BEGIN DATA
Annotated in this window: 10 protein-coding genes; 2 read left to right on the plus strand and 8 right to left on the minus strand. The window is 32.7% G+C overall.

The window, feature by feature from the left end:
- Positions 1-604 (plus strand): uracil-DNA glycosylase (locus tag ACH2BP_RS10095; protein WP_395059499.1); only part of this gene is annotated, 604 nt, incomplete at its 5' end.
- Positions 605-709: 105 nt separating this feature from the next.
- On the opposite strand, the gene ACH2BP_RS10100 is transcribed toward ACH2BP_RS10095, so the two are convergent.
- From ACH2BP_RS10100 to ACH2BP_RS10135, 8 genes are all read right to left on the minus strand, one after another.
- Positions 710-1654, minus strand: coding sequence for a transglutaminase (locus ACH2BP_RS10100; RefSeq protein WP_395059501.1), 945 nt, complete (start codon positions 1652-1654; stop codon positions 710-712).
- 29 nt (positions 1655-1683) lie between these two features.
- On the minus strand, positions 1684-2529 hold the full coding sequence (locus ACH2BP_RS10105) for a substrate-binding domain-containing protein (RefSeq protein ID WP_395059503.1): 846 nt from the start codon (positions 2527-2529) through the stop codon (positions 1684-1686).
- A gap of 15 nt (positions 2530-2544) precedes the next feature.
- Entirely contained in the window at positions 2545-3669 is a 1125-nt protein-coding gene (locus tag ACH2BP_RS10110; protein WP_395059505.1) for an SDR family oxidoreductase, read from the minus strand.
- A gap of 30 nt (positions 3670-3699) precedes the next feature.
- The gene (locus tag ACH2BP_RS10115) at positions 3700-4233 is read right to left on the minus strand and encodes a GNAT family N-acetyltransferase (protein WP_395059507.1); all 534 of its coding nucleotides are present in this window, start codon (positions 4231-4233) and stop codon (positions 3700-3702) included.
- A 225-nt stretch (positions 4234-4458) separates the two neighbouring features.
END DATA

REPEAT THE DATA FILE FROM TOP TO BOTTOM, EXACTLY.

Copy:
Annotated in this window: 10 protein-coding genes; 2 read left to right on the plus strand and 8 right to left on the minus strand. The window is 32.7% G+C overall.

The window, feature by feature from the left end:
- Positions 1-604 (plus strand): uracil-DNA glycosylase (locus tag ACH2BP_RS10095; protein WP_395059499.1); only part of this gene is annotated, 604 nt, incomplete at its 5' end.
- Positions 605-709: 105 nt separating this feature from the next.
- On the opposite strand, the gene ACH2BP_RS10100 is transcribed toward ACH2BP_RS10095, so the two are convergent.
- From ACH2BP_RS10100 to ACH2BP_RS10135, 8 genes are all read right to left on the minus strand, one after another.
- Positions 710-1654, minus strand: coding sequence for a transglutaminase (locus ACH2BP_RS10100; RefSeq protein WP_395059501.1), 945 nt, complete (start codon positions 1652-1654; stop codon positions 710-712).
- 29 nt (positions 1655-1683) lie between these two features.
- On the minus strand, positions 1684-2529 hold the full coding sequence (locus ACH2BP_RS10105) for a substrate-binding domain-containing protein (RefSeq protein ID WP_395059503.1): 846 nt from the start codon (positions 2527-2529) through the stop codon (positions 1684-1686).
- A gap of 15 nt (positions 2530-2544) precedes the next feature.
- Entirely contained in the window at positions 2545-3669 is a 1125-nt protein-coding gene (locus tag ACH2BP_RS10110; protein WP_395059505.1) for an SDR family oxidoreductase, read from the minus strand.
- A gap of 30 nt (positions 3670-3699) precedes the next feature.
- The gene (locus tag ACH2BP_RS10115) at positions 3700-4233 is read right to left on the minus strand and encodes a GNAT family N-acetyltransferase (protein WP_395059507.1); all 534 of its coding nucleotides are present in this window, start codon (positions 4231-4233) and stop codon (positions 3700-3702) included.
- A 225-nt stretch (positions 4234-4458) separates the two neighbouring features.